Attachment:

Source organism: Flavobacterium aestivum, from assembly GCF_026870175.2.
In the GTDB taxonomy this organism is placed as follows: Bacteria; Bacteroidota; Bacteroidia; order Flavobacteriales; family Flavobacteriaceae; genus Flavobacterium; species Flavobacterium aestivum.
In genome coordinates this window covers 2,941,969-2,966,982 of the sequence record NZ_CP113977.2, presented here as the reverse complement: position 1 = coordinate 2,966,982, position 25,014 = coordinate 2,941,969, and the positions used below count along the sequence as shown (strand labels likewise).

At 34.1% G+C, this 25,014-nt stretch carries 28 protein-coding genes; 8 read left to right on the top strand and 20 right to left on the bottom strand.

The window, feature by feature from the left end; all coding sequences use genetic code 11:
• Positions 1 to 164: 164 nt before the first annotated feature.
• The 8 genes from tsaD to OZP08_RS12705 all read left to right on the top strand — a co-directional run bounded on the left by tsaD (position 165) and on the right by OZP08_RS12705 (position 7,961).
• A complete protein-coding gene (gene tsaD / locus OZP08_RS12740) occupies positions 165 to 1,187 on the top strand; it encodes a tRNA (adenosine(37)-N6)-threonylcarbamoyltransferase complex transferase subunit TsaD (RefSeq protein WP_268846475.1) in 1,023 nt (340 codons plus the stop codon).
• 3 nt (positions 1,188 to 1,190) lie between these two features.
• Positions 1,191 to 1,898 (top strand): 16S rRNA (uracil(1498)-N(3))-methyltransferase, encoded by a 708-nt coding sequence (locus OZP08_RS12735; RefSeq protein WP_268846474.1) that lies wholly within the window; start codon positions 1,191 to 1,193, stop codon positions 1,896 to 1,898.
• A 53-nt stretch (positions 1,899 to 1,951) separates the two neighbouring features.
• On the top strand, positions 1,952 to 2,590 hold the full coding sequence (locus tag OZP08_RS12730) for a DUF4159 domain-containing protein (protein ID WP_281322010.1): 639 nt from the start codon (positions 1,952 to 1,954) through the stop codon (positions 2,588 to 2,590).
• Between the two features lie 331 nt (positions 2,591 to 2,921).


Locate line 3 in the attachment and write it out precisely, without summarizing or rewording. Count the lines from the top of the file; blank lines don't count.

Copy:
In genome coordinates this window covers 2,941,969-2,966,982 of the sequence record NZ_CP113977.2, presented here as the reverse complement: position 1 = coordinate 2,966,982, position 25,014 = coordinate 2,941,969, and the positions used below count along the sequence as shown (strand labels likewise).